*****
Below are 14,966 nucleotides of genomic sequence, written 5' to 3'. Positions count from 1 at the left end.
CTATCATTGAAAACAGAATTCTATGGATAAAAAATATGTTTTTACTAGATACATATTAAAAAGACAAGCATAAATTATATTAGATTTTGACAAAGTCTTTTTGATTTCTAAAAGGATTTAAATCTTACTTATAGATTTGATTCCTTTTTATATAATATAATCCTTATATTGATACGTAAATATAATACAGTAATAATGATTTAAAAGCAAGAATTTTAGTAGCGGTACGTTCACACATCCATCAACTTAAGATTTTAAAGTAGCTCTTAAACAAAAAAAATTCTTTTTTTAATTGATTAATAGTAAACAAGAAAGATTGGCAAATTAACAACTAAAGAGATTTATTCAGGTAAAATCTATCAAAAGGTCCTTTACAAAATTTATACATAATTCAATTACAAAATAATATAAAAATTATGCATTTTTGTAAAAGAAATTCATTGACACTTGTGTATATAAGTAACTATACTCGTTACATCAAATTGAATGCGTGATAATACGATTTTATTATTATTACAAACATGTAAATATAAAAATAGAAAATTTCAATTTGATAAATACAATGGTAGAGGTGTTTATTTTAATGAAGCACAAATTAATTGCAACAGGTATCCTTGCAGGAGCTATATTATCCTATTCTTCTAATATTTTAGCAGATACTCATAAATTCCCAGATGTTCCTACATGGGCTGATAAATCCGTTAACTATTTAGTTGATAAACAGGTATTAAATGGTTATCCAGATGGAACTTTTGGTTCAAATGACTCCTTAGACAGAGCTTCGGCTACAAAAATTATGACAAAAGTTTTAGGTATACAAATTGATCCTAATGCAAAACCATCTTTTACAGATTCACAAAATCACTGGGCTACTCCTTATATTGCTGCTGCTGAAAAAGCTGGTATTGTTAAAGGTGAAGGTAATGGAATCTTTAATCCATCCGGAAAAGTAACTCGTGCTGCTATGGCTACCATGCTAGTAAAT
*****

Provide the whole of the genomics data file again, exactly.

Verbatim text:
Below are 14,966 nucleotides of genomic sequence, written 5' to 3'. Positions count from 1 at the left end.
CTATCATTGAAAACAGAATTCTATGGATAAAAAATATGTTTTTACTAGATACATATTAAAAAGACAAGCATAAATTATATTAGATTTTGACAAAGTCTTTTTGATTTCTAAAAGGATTTAAATCTTACTTATAGATTTGATTCCTTTTTATATAATATAATCCTTATATTGATACGTAAATATAATACAGTAATAATGATTTAAAAGCAAGAATTTTAGTAGCGGTACGTTCACACATCCATCAACTTAAGATTTTAAAGTAGCTCTTAAACAAAAAAAATTCTTTTTTTAATTGATTAATAGTAAACAAGAAAGATTGGCAAATTAACAACTAAAGAGATTTATTCAGGTAAAATCTATCAAAAGGTCCTTTACAAAATTTATACATAATTCAATTACAAAATAATATAAAAATTATGCATTTTTGTAAAAGAAATTCATTGACACTTGTGTATATAAGTAACTATACTCGTTACATCAAATTGAATGCGTGATAATACGATTTTATTATTATTACAAACATGTAAATATAAAAATAGAAAATTTCAATTTGATAAATACAATGGTAGAGGTGTTTATTTTAATGAAGCACAAATTAATTGCAACAGGTATCCTTGCAGGAGCTATATTATCCTATTCTTCTAATATTTTAGCAGATACTCATAAATTCCCAGATGTTCCTACATGGGCTGATAAATCCGTTAACTATTTAGTTGATAAACAGGTATTAAATGGTTATCCAGATGGAACTTTTGGTTCAAATGACTCCTTAGACAGAGCTTCGGCTACAAAAATTATGACAAAAGTTTTAGGTATACAAATTGATCCTAATGCAAAACCATCTTTTACAGATTCACAAAATCACTGGGCTACTCCTTATATTGCTGCTGCTGAAAAAGCTGGTATTGTTAAAGGTGAAGGTAATGGAATCTTTAATCCATCCGGAAAAGTAACTCGTGCTGCTATGGCTACCATGCTAGTAAAT